Joshua Tree National Park + Camping + Travel Tips


It was another spontaneous, fun-filled, grab-and-go weekend trip that I had with my travel buddies Kristine and Tony. We wanted to do a road trip that won’t require a lot of planning and can fit in a short weekend getaway. And so, what can be more perfect than a 2 to 3-hr drive from LA and an overnight camping trip? 

(drum roll…)
(Ba dum tss!!!)

Another bonus is that, lately I’ve decided to make it my lifetime goal to visit all the National Parks (at least) in the US. That makes this trip even more worth it. So far, Joshua Tree is my 3rd.

We barely knew anything about Joshua Tree before we went, but I looked for pictures online and I’m SOLD. A totally different kind of paradise in a not-so-faraway land (at least not from LA :P). 

Joshua Tree is a perfect destination for hikers and rock climbers because of its humongous display of different rock formations. It has more than 4,500 routes for beginners and experts alike. There are Rock Climbing schools too where you can enroll and be guided. (I prolly would try that one time if I gotz the nerve :P)

It’s a popular choice for campers too because of its campgrounds. The thought of camping + bonfire + s’mores in a desert was just far beyond awesome. Back to basic. No data signal, no social media, no water (errr), no electricity; only nature and paradise. Just wow!

Fun Fact: Joshua Tree National Park is named after Yucca brevifolia which is a plant species belonging to the genus Yucca. It is tree-like in habit, which is reflected in its common names: Joshua tree, yucca palm, tree yucca, and palm tree yucca. There you go, thanks Wikipedia! :D 

Even if you just want to have a break and relax and be away from the busy life in the city, Joshua Tree is something that you would want to consider going to. You will fall in love with the beauty of the desert. Its rocky slopes, Joshua trees and cacti, ruins of the ghost towns not to mention sunsets and stargazing all together beckon adventure-seekers and travel-goers to visit and experience the place.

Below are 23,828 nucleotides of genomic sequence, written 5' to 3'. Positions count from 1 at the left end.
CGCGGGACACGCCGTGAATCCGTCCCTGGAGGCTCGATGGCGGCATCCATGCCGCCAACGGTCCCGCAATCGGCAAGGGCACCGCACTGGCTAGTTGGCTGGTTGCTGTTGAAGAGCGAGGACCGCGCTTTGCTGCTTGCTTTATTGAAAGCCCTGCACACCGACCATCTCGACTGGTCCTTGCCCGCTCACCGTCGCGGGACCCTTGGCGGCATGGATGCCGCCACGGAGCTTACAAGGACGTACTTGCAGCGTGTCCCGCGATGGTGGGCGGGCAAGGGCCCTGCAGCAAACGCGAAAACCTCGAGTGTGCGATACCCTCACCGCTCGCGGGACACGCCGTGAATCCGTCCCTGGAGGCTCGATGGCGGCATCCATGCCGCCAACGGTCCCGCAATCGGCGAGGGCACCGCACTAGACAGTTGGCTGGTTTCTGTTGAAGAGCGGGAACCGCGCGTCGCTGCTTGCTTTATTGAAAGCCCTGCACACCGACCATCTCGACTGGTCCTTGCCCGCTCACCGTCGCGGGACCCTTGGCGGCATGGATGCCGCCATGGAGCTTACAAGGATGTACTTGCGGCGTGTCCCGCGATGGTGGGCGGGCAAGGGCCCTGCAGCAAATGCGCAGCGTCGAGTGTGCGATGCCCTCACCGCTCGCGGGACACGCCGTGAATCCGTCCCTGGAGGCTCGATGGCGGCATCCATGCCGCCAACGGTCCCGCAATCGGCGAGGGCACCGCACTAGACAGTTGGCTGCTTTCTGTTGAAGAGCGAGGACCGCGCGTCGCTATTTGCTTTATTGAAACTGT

We hit the road Saturday morning at roughly almost 7. The weather was nice and sunny. The drive was good and there wasn’t much traffic so we arrived early, around a little passed 9. 

We didn’t really knew that much, but we knew that 1) we want to camp; so 2) we need a campsite; and 3) we want to hike, so 4) we need to search for trails. 

There are at least 8 campgrounds in Joshua Tree and only 2 of them offers prior reservations online. It’s Spring break, needless to say that we weren’t able to secure an online reservation of either of those campgrounds. So, everything’s just gotta happen when we get there. Bahala na :P

We drove to each of the remaining 6 campgrounds. The plan was to look for a camp site, set up everything we need before we really go for the hike. It wasn’t an easy find. Everything was occupied. We drove around for more than 2 freaking hours, going back and forth. Just when we were about to give up and just opt for a private campground outside Joshua Tree, we finally found a spot, I asked the previous occupants and sure they were getting ready to leave. I was smiling from ear to ear! :)
Our campground! Lucky :)

Putting up our very huuuuuge tent!

Important Tips: 
There’s a lot of helpful tips in the internet, these are just few based on our experience :)